Opinion from a Libertarian ViewPoint

The Case for Paleolibertarianism

Posted by M. C. on November 13, 2022

Since the role of the State schools is-as one official put it-to “mold these little plastic lumps on the social kneading board”-then a key part of the State agenda must be subverting the family. Libertarians, on the other hand, should cherish and support it.

Like all bureaucrats, police, prosecutors, and judges have no incentive to respond to consumer demand, in this case would-be consumers of protection against crime or justice against criminals. There is no consumer sovereignty when the State has a monopoly of fighting crime, and when the only crimes it treats seriously are those against itself: counterfeiting, tax evasion, etc

The following was an article by Lew Rockwell, first published in Liberty Magazine in January 1990. Published prior to the first edition of the Rothbard-Rockwell Report.

This marked the beginning of the paleolibertarian movement.

“The conservative crack-up is near,” writes Charles Krauthammer. As Communism unravels, so does … the conservative alliance.” Indeed, old-fashioned conservatives (paleoconservatives) are splitting with statist neoconservatives.

Patrick J. Buchanan argues that America should “come home”: we are not “the world’s policeman nor its political tutor.” Ben Wattenberg, a neocon advocate of what Clare Boothe Luce called globaloney, denounces Buchanan as a “Neanderthal.” Joseph Sobran then notes that democracy is not a good in itself, but only in so far as it restricts State power. Jeanne Kirkpatrick-a former Humphrey Democrat like most of the neocons-says none of these intellectual arguments mean anything because the neocons hold State power and don’t intend to let go.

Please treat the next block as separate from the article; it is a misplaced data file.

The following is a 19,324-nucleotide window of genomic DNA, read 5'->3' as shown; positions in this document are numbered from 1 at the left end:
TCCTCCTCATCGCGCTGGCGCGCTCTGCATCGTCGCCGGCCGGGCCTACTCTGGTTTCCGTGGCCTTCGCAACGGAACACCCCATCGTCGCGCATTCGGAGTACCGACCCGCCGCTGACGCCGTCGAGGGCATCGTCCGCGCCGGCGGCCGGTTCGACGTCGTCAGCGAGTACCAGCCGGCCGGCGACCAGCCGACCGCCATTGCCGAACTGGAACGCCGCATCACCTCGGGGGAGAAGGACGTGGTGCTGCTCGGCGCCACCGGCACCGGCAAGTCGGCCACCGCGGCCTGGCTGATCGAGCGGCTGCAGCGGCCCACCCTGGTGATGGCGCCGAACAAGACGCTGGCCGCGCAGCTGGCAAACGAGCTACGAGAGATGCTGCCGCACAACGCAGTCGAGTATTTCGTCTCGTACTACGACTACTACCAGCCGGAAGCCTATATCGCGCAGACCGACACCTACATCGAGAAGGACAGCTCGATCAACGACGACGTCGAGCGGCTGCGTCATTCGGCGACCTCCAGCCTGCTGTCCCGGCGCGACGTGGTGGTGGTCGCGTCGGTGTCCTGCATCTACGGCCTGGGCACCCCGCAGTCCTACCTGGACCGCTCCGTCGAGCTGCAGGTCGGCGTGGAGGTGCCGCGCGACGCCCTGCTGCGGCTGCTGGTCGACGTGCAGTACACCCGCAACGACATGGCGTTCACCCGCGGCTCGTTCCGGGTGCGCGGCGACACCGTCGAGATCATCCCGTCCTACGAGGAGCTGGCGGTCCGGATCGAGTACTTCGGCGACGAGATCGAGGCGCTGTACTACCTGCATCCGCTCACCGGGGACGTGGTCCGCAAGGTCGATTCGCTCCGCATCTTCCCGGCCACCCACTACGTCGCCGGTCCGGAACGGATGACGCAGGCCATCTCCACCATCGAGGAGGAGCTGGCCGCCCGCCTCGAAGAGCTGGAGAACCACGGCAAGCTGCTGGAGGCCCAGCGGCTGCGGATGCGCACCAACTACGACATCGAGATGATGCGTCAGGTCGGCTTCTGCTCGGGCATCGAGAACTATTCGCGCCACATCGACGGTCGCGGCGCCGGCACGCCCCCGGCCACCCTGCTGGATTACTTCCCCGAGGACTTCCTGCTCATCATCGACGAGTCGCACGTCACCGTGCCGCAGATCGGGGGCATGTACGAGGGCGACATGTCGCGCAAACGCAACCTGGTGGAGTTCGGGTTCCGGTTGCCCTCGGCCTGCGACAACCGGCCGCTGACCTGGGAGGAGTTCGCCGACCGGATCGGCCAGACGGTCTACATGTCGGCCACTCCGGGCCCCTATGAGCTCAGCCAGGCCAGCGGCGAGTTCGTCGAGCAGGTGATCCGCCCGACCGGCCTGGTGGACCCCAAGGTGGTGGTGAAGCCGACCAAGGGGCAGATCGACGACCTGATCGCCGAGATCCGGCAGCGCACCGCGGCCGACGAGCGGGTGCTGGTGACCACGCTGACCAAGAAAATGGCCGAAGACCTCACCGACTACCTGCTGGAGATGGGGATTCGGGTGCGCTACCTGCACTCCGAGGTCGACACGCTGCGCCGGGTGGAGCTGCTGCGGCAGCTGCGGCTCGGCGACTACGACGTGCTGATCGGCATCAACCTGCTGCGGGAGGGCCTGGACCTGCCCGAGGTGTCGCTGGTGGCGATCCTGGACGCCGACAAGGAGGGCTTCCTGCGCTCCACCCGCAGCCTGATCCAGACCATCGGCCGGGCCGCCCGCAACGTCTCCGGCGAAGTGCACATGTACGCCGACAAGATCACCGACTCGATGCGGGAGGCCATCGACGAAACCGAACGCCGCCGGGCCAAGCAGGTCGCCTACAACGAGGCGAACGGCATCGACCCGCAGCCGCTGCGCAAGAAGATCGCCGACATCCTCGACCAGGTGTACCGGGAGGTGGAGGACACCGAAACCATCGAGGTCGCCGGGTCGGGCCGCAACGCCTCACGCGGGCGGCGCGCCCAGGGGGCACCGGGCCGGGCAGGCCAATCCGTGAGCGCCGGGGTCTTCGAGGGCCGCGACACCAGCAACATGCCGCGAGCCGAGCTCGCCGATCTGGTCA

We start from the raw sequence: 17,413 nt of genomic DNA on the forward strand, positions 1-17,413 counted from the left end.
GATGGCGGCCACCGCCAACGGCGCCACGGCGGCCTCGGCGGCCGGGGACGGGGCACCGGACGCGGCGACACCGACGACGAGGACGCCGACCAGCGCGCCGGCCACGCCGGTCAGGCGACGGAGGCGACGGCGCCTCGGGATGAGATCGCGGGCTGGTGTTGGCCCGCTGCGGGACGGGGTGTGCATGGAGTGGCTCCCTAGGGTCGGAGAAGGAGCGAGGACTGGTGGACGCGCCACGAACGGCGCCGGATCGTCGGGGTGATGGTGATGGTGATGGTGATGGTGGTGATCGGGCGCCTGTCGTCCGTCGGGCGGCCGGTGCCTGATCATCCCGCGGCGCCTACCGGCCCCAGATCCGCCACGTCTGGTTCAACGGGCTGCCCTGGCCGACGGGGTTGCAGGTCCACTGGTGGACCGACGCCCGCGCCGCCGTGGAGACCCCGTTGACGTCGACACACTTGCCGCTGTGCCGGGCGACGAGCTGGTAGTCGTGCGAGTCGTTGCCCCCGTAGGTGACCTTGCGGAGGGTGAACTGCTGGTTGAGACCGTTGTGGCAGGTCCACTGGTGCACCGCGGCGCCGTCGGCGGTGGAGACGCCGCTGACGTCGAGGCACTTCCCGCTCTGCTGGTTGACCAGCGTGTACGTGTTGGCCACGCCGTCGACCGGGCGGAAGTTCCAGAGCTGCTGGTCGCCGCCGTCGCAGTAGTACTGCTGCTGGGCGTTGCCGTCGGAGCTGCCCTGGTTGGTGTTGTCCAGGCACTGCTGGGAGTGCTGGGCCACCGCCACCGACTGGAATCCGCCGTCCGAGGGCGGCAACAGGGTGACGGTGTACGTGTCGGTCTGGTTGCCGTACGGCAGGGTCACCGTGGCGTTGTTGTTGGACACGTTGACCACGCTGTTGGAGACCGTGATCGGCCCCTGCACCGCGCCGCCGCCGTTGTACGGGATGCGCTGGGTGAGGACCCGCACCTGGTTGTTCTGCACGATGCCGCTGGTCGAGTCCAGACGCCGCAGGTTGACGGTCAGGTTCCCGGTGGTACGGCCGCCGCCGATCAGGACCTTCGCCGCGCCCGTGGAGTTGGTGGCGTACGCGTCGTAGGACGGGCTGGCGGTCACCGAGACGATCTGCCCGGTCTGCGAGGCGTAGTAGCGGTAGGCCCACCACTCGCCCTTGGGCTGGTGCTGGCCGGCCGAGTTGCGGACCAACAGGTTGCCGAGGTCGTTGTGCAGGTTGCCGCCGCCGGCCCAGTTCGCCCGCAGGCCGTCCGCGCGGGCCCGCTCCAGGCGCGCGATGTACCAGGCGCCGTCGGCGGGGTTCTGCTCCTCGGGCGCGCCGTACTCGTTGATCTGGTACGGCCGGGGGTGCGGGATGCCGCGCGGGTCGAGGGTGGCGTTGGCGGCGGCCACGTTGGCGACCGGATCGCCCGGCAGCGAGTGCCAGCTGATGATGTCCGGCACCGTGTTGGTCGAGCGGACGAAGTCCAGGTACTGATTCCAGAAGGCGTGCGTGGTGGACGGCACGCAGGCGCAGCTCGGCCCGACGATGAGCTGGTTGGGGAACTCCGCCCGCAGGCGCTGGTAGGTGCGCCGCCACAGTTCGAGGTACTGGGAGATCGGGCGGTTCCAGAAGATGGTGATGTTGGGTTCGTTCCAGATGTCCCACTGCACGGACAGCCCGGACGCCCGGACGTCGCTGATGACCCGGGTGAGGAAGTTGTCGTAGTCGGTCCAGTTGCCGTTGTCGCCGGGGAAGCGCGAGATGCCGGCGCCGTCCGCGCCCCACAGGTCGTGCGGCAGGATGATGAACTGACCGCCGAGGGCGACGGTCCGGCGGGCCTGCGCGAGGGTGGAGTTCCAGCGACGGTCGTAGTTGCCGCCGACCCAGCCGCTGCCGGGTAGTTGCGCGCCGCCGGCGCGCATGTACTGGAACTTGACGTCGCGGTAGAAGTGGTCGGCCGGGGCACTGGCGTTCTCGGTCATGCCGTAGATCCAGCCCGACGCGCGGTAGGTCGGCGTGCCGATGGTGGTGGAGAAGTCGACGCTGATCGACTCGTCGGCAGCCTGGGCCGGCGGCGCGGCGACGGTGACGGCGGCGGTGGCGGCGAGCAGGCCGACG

Despite Kirkpatrick, these intra-Right arguments are extremely significant, and more than foreign policy is involved. As the U.S.S.R. is revealed as a paper bear, good conservatives are returning to their Old Right roots in other areas as well.

Conservatives are questioning not only foreign intervention, but the entire New Deal-Great Society-Kinder Gentler apparatus. This worries the neocons even more, since-like their Svengali Irving Kristol-they give at most “two cheers for capitalism” but a full three cheers for the “conservative welfare state.”

This conservative crack-up presents an historic opportunity for the libertarian movement. The Cold War ruptured the Right; now the healing can begin, for Lord Acton’s axiom that “liberty is the highest political end of man” is at the heart not only of libertarianism but of the old conservatism as well. Many issues separate good conservatives from good libertarians, but their number is lessening and none of them is so broad as to prevent intelligent, exchange, and cooperation.

There have been more than ideological disputes, however; culture has also separated us, and there is no more powerful unifier or divider. So divisive has it been in this case that good libertarians and good conservatives have forgotten how to talk to each other.